Our friend Humberto told us about Raul Castro’s recent speech reported by TeleSur. Let me add a few thoughts to Humberto’s post.
Castro unleashed attacks on President Trump, from opposing the US-Mexico border wall, to saying that the new administration plans to violate environmental agreements to benefit large corporations. He closed by expressing his support for leftist regimes in the region and remembering Hugo Chavez on the fourth anniversary of his death.
As mentioned above, he expressed solidarity with Mexico but did not comment on the 91 Cubans recently sent back to the island.
So “que pasa” as Cubans would say? What’s going on? Why is Raul Castro unleashing this attack?
First, Cuba’s economy is hurting badly as was reported at the end of 2016:
Cuba publishes few credible economic statistics, but experts expect the country to end this year with gross domestic product growth of 1 percent or less.
It maintained a rate close to 3 percent from 2011-2015.
One bright spot is tourism, booming since Obama and Castro’s Dec. 17, 2014, detente announcement set off a surge in overall visitor numbers, up more than 15 percent in 2015 and again this year.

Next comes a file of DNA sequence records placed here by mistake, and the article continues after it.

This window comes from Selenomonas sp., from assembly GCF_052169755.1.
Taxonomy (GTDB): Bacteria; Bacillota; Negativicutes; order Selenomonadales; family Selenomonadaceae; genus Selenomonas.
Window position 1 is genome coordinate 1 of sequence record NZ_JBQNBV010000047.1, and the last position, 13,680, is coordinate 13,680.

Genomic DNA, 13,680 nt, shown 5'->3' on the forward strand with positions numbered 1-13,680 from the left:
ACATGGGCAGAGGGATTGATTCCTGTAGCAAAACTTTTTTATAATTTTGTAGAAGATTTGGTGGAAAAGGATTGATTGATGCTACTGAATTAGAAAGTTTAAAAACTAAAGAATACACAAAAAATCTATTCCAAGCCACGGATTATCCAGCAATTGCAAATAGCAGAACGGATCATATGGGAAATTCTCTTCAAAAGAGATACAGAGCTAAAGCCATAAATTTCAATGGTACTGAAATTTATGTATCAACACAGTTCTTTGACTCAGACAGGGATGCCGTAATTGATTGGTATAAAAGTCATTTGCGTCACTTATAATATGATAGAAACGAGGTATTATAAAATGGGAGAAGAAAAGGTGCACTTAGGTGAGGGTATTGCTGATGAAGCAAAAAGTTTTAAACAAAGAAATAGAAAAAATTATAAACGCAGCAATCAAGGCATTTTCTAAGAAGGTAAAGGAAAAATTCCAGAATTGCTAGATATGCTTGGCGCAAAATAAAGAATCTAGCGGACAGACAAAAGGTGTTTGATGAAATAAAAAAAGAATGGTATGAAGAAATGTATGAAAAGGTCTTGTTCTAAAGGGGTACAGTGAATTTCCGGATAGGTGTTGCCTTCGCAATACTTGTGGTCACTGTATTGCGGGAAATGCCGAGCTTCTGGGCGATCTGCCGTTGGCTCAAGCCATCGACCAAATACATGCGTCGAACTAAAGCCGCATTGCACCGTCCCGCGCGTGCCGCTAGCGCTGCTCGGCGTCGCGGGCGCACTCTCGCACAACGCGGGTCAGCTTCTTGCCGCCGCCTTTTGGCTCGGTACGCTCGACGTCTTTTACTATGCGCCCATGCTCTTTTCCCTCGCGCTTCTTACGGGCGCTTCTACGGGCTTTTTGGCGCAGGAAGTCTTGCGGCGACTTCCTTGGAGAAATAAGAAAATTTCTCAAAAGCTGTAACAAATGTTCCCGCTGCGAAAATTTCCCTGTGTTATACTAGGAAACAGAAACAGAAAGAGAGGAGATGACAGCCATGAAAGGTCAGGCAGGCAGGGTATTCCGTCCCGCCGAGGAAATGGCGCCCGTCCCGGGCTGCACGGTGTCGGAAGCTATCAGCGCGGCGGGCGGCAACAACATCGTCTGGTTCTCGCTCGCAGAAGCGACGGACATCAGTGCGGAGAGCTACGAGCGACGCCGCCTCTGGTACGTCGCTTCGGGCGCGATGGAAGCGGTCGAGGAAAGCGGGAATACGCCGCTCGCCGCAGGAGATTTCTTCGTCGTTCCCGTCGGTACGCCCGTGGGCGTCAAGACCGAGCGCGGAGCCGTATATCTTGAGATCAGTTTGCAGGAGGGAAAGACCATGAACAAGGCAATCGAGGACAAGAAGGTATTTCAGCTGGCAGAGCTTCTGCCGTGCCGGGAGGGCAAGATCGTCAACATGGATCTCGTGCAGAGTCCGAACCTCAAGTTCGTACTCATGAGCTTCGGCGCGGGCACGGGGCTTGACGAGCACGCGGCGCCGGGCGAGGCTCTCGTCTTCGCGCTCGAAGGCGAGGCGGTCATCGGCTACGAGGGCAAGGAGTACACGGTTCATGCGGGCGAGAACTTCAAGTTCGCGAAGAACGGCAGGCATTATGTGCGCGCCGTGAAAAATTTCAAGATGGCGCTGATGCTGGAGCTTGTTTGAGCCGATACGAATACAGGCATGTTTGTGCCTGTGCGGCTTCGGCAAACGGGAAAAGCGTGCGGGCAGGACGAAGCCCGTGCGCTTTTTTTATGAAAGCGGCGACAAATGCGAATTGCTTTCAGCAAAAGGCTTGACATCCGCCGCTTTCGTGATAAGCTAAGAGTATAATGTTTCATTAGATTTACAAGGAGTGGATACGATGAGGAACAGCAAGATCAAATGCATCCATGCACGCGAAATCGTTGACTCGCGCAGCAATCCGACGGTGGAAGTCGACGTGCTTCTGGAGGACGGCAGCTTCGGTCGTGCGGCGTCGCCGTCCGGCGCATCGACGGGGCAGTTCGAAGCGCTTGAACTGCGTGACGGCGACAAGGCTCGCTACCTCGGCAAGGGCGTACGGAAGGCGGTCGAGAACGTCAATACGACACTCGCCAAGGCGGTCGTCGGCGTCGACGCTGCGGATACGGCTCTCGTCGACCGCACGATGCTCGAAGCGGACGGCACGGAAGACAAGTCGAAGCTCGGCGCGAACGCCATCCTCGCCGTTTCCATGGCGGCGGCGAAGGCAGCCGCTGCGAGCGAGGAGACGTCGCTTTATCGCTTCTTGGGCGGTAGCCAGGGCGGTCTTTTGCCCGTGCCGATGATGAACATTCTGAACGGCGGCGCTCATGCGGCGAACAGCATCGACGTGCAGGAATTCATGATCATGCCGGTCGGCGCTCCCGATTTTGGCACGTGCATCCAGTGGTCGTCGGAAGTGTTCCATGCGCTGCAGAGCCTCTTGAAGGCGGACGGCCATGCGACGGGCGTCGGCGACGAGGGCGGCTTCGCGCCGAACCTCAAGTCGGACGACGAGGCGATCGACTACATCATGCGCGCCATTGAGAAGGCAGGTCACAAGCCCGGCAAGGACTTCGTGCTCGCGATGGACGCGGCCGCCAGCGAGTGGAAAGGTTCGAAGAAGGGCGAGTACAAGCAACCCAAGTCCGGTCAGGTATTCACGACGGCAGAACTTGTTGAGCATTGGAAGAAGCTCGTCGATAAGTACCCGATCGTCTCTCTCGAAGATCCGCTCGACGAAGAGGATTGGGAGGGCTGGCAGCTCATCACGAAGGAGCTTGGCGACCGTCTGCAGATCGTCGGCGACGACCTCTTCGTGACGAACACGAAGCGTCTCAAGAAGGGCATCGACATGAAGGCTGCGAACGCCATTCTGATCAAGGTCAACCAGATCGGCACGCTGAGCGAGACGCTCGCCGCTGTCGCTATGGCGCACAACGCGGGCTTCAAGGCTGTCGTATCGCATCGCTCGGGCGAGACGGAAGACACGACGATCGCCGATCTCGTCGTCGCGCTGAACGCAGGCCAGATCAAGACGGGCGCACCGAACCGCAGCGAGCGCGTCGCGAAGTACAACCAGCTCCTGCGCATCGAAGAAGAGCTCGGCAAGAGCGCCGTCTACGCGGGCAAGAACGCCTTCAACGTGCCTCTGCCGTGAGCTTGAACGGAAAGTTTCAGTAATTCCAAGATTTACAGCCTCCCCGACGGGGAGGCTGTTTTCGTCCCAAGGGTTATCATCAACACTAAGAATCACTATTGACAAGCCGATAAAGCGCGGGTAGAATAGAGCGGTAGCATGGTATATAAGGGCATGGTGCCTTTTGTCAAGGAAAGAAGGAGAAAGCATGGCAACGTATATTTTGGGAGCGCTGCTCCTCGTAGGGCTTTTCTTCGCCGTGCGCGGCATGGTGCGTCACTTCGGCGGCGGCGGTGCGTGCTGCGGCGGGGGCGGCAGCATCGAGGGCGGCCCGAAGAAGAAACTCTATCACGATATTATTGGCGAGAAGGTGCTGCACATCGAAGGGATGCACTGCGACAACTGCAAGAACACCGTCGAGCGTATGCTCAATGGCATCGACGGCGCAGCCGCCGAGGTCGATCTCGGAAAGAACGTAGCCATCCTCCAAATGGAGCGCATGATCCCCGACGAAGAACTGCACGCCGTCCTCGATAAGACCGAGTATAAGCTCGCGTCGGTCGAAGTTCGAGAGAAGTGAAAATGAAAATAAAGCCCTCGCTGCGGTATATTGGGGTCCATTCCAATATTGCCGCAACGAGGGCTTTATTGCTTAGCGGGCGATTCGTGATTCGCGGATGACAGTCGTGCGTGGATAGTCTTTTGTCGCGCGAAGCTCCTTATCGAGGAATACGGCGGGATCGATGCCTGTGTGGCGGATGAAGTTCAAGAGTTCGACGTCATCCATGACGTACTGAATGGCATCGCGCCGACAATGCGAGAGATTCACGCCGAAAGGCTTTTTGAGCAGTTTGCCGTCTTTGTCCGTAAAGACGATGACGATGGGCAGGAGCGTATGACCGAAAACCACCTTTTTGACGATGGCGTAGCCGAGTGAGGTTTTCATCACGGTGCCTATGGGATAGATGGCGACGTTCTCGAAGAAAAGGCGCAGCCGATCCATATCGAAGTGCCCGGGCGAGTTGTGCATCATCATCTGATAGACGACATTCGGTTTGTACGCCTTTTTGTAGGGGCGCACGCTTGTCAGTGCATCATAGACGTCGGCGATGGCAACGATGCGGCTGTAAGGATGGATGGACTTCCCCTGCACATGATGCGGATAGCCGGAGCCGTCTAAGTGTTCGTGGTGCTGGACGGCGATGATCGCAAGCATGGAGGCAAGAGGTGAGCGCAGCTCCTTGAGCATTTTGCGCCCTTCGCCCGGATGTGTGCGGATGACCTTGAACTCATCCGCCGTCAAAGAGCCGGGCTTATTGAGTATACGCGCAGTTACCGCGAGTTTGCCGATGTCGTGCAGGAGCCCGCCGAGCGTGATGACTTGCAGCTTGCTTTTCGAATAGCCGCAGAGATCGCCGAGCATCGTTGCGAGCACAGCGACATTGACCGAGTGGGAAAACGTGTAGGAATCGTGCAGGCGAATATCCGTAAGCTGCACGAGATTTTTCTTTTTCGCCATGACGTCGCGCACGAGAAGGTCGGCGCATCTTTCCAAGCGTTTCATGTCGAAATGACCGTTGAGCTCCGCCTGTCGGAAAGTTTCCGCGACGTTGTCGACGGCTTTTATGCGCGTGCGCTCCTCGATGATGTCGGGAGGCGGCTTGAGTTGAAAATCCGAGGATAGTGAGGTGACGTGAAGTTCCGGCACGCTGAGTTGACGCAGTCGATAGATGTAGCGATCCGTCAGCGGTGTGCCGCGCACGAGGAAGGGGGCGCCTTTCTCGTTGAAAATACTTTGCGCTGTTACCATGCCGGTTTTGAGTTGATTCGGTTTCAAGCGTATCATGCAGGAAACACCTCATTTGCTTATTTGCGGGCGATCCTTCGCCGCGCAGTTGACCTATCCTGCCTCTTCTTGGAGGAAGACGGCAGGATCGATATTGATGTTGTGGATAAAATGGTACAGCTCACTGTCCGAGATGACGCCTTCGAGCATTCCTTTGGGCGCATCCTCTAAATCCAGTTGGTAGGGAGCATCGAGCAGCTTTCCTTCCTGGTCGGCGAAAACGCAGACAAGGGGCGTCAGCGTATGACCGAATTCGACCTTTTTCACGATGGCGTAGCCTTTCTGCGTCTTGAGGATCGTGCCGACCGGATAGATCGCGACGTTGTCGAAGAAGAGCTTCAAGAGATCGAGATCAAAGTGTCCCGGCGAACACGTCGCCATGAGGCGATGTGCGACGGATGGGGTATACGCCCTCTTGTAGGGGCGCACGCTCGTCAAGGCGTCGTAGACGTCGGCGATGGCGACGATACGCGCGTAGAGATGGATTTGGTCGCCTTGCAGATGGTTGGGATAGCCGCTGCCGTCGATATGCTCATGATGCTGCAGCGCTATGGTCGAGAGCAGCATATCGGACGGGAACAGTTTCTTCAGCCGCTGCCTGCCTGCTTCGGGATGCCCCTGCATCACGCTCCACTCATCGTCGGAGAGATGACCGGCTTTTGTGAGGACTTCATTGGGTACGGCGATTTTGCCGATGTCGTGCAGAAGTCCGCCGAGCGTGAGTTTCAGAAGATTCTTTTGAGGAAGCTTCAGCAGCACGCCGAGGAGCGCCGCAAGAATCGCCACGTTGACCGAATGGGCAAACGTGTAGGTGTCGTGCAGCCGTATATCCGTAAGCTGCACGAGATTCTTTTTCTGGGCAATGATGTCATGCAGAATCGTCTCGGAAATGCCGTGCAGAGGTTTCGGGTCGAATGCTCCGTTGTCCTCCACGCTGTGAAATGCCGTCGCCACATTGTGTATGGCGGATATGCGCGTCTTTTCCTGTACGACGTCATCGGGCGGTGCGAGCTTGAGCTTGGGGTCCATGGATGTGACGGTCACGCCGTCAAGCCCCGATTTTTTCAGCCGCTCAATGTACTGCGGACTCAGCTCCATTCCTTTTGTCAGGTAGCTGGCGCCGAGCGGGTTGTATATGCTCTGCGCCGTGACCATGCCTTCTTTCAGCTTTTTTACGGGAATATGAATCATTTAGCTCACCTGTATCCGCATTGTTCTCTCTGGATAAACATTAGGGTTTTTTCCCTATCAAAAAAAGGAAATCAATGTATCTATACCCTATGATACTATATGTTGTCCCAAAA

“I’ve never seen as many tourists as I have this year,” said Magalys Pupo, a street-corner pastry vendor in Old Havana. “They’re everywhere and they’re the income that we need in this country.”
The slowness of macroeconomic growth despite a surge of interest in foreign investment and the greatest tourism boom in decades attests to both long-term mismanagement of the Cuban economy and the depth of the crisis in other sectors, particularly aid from Venezuelan in the form of deeply subsidized oil.
Analysts believe that as Venezuela’s Cuba-inspired socialist economy has disintegrated, exports to Cuba has dropped from 115,000 barrels daily in 2008 to 90,000 in recent years to 40,000 a day over the last few months.
Second, it does appear that the Trump administration is going to take a second look at the U.S.-Cuba deal.
President Trump has reasons to review the situation:
a) The Cuban vote in Florida got him the 27 electoral votes; and,
b) What exactly has the U.S. gotten out of this deal? Not much.
So I think that Raul Castro is starting to get the message that US elections have consequences. In 2012, Obama’s reelection allowed talks to go on. In 2016, the consequences are different.
And frankly there are lots of us Cuban Americans in the U.S. who are happy that a change in coming.